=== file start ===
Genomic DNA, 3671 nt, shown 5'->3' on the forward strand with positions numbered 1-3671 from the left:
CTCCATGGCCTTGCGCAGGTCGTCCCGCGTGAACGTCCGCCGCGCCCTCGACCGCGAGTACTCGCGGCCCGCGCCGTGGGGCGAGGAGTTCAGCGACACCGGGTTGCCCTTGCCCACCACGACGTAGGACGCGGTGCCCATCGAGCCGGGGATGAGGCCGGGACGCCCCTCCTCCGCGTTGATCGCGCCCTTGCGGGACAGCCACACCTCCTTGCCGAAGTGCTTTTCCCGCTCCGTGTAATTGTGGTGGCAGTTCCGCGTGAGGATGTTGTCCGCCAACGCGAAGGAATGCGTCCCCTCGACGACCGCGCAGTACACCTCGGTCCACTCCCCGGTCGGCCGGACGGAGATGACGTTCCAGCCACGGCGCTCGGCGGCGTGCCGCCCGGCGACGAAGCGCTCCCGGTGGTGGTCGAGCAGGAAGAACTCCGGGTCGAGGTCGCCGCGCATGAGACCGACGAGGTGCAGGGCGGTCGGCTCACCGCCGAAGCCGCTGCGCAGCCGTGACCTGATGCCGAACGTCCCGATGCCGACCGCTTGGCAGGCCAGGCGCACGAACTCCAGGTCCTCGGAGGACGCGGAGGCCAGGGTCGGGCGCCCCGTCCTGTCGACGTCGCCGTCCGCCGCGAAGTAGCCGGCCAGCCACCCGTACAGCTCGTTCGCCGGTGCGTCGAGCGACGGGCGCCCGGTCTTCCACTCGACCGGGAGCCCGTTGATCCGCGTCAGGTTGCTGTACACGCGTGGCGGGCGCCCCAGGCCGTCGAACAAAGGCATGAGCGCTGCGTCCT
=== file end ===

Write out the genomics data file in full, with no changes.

Genomic DNA, 3671 nt, shown 5'->3' on the forward strand with positions numbered 1-3671 from the left:
CTCCATGGCCTTGCGCAGGTCGTCCCGCGTGAACGTCCGCCGCGCCCTCGACCGCGAGTACTCGCGGCCCGCGCCGTGGGGCGAGGAGTTCAGCGACACCGGGTTGCCCTTGCCCACCACGACGTAGGACGCGGTGCCCATCGAGCCGGGGATGAGGCCGGGACGCCCCTCCTCCGCGTTGATCGCGCCCTTGCGGGACAGCCACACCTCCTTGCCGAAGTGCTTTTCCCGCTCCGTGTAATTGTGGTGGCAGTTCCGCGTGAGGATGTTGTCCGCCAACGCGAAGGAATGCGTCCCCTCGACGACCGCGCAGTACACCTCGGTCCACTCCCCGGTCGGCCGGACGGAGATGACGTTCCAGCCACGGCGCTCGGCGGCGTGCCGCCCGGCGACGAAGCGCTCCCGGTGGTGGTCGAGCAGGAAGAACTCCGGGTCGAGGTCGCCGCGCATGAGACCGACGAGGTGCAGGGCGGTCGGCTCACCGCCGAAGCCGCTGCGCAGCCGTGACCTGATGCCGAACGTCCCGATGCCGACCGCTTGGCAGGCCAGGCGCACGAACTCCAGGTCCTCGGAGGACGCGGAGGCCAGGGTCGGGCGCCCCGTCCTGTCGACGTCGCCGTCCGCCGCGAAGTAGCCGGCCAGCCACCCGTACAGCTCGTTCGCCGGTGCGTCGAGCGACGGGCGCCCGGTCTTCCACTCGACCGGGAGCCCGTTGATCCGCGTCAGGTTGCTGTACACGCGTGGCGGGCGCCCCAGGCCGTCGAACAAAGGCATGAGCGCTGCGTCCT